Early Results

May 17, 2016

On May 3 we released a preliminary summation of results of winter season concussions reported by Michigan High School Athletic Association member schools. It was reported that 48 percent of the concussions reported were to female athletes, who make up only 38 percent of all winter season participants.

We will be digging deeper into the reports and providing a more comprehensive summary for all three seasons – fall, winter and spring; but we already see one suspected theme is being confirmed: more concussions reported for girls than for boys.

Even though girls’ participation in basketball is 36 percent lower than boys in MHSAA member high schools, there were 88 percent more concussions reported for girls than boys in that sport this past season.

We hope that researchers will step forward to inquire into the physiological, psychological, social and other reasons for the significant disparity in concussions reported by males and females; and perhaps they will be able to suggest what administrators, coaches, rule-makers and others might do in response to that research.

We expect that other themes suggested by the data from this first-year reporting requirement and then year-over-year comparisons will create interest in other research, all of which will help make school sports an even healthier experience for boys and girls than it already is.

Cheering for Sportsmanship

July 31, 2018

(This blog first appeared on MHSAA.com on January 8, 2013.)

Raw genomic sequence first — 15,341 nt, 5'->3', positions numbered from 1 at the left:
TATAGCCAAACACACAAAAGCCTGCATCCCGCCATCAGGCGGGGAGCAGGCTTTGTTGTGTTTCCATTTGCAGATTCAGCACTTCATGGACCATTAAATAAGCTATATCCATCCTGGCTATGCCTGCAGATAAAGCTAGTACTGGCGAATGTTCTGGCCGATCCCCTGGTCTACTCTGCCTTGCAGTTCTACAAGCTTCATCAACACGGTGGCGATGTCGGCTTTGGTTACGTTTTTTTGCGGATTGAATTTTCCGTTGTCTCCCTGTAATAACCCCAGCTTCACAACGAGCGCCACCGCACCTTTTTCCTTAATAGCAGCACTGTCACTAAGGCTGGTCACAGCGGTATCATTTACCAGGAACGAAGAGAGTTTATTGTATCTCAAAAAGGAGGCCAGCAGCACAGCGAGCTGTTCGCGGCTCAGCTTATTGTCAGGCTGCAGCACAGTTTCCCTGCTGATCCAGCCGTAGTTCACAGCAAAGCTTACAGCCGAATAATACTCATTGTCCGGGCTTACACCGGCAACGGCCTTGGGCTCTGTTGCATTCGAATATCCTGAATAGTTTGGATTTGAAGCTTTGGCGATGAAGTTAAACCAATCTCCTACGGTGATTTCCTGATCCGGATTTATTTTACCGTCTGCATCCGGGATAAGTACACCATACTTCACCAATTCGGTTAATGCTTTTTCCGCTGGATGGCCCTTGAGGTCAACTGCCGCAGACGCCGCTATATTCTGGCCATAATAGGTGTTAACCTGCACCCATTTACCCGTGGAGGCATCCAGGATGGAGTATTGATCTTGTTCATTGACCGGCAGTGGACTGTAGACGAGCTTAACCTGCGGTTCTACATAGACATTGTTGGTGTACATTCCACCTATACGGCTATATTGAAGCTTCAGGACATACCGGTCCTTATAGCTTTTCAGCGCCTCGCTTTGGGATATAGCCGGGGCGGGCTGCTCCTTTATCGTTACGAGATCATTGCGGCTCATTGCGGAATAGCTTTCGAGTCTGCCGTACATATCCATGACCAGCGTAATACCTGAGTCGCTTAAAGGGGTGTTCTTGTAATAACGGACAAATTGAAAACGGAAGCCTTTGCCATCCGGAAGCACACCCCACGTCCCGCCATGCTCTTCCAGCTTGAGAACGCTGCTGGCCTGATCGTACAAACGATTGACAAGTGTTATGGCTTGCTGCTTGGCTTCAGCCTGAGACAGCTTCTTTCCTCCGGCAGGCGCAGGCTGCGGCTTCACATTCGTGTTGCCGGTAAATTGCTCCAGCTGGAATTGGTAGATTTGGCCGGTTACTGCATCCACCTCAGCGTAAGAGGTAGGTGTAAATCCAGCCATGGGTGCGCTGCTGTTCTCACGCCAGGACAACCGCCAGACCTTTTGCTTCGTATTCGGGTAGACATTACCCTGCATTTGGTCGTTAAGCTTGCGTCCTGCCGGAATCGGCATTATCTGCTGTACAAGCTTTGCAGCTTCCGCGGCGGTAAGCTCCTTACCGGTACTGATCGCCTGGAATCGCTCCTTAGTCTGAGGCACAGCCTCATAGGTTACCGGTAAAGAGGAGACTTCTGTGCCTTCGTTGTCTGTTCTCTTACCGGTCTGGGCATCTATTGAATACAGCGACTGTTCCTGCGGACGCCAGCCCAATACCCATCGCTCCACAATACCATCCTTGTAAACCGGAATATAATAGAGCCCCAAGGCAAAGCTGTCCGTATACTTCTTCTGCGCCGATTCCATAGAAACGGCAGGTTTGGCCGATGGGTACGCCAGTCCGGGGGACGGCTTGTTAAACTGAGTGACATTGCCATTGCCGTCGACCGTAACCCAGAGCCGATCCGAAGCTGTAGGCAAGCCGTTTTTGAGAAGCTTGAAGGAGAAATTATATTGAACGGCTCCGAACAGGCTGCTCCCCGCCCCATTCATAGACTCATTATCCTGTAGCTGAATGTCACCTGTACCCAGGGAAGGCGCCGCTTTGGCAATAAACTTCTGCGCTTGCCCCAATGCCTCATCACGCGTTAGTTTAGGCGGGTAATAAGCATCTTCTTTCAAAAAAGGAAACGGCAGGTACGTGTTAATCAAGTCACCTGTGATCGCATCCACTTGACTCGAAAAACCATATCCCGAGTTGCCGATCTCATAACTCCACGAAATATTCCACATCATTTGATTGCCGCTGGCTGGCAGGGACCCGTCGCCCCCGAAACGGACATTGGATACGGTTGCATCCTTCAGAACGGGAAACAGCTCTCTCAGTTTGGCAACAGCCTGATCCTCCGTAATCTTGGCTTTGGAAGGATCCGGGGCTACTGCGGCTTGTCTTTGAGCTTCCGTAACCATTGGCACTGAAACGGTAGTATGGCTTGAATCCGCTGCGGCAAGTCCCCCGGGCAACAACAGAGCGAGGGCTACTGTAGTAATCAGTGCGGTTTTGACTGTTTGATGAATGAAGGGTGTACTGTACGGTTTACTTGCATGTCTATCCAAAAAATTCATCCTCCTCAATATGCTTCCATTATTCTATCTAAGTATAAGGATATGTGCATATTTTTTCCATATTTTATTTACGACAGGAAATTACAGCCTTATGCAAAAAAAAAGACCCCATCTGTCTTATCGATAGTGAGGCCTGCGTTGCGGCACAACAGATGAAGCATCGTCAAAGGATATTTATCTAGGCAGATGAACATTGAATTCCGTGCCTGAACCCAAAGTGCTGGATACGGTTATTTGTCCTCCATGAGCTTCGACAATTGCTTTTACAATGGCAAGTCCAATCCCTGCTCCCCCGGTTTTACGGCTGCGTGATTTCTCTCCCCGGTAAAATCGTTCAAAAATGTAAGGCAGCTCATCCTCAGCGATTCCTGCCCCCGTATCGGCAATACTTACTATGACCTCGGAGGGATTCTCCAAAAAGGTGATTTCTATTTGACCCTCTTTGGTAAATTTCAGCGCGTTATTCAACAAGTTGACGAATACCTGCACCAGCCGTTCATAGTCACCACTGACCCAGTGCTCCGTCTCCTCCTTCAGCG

I try to start each new school year at the Michigan Interscholastic Press Association summer camp at Michigan State University. I talk briefly about who the MHSAA is and what it does; and then two or three dozen high school newspaper editors and writers ask me questions; and in doing so, they give me clues to what’s going on in our schools and what’s important to our students.

Several years ago, when I opened the session to questions, one young man asked: “Mr. Roberts, what’s your job?” I paused, and then said, “I guess I’m the head cheerleader for high school sports in Michigan.”

So then this precocious student asked: “Okay, what do you cheer for?”  With a briefer pause, this is some of what I said:

  • I cheer for sportsmanship that’s not merely good, but great.

  • I cheer for sportsmanship, not gamesmanship.

  • I cheer for playing by the rules, both the letter and the spirit.

  • I cheer for maximum effort to try to win each and every contest.

  • I don’t cheer for winning at any cost; I do cheer for learning at every opportunity.

  • I cheer for losing with grace and for winning with even greater grace, with humility and modesty.

  • I cheer for the lessons of victory and the even greater lessons of defeat.